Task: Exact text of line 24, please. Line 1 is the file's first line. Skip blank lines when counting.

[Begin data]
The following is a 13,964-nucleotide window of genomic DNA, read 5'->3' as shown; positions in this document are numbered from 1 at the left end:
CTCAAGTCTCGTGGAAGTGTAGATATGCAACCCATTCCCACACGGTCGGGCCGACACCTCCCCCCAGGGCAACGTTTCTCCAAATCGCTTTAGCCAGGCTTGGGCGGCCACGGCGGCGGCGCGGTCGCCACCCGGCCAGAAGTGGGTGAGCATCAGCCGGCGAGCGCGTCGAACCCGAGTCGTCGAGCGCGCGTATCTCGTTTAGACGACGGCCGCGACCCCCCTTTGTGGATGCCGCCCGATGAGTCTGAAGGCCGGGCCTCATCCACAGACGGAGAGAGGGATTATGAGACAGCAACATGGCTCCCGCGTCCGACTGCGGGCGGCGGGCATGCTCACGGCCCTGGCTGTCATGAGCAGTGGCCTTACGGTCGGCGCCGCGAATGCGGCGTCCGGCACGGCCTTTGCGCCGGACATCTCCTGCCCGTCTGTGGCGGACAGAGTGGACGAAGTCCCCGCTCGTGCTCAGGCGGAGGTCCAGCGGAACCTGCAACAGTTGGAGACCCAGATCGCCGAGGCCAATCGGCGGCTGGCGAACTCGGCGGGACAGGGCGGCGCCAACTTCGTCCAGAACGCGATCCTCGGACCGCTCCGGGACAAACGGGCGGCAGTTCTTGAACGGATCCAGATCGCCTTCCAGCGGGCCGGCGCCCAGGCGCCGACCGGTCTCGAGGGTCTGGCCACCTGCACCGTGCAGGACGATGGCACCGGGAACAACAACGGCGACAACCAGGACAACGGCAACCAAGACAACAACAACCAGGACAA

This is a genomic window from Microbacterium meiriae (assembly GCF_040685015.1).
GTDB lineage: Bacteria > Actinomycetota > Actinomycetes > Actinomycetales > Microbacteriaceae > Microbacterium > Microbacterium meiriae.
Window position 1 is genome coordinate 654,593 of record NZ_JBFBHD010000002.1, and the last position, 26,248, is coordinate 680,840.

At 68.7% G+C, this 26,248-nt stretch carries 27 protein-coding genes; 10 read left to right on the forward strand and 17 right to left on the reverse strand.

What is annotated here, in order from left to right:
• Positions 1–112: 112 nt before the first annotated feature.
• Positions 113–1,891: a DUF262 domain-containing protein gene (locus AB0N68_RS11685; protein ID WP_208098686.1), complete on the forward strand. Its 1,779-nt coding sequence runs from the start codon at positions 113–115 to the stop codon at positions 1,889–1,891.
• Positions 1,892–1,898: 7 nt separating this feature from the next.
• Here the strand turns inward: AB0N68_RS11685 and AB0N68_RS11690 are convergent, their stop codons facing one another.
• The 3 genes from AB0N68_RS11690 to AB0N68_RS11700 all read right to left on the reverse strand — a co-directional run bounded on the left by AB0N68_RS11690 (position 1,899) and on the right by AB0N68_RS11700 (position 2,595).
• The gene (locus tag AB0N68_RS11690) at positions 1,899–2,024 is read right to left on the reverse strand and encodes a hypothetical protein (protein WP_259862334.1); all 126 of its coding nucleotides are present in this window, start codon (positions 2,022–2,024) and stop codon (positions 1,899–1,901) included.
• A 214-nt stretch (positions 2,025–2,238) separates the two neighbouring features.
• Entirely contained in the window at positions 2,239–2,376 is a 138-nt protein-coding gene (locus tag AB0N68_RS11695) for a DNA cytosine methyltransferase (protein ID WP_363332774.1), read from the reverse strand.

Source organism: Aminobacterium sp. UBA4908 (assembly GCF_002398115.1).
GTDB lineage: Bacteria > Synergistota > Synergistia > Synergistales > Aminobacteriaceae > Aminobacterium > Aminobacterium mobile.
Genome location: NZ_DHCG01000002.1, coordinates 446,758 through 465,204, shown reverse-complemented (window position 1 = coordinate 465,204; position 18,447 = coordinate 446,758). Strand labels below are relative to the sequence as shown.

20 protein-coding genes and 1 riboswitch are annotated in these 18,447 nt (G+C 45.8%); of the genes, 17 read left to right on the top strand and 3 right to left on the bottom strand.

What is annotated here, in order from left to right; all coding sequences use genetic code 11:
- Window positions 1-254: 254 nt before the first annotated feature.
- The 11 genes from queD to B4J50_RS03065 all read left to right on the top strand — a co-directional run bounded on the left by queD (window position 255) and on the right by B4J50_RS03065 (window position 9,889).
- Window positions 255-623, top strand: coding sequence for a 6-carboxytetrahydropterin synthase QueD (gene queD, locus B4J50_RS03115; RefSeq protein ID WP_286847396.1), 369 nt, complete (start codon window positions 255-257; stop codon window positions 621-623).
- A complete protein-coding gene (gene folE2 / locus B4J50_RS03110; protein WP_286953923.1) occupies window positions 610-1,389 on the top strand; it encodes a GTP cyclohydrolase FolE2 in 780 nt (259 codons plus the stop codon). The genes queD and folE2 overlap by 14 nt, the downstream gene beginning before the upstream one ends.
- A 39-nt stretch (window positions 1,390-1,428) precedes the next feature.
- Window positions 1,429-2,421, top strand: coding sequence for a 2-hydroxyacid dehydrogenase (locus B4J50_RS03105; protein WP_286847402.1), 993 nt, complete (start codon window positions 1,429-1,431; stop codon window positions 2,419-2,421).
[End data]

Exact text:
- A complete protein-coding gene (gene folE2 / locus B4J50_RS03110; protein WP_286953923.1) occupies window positions 610-1,389 on the top strand; it encodes a GTP cyclohydrolase FolE2 in 780 nt (259 codons plus the stop codon). The genes queD and folE2 overlap by 14 nt, the downstream gene beginning before the upstream one ends.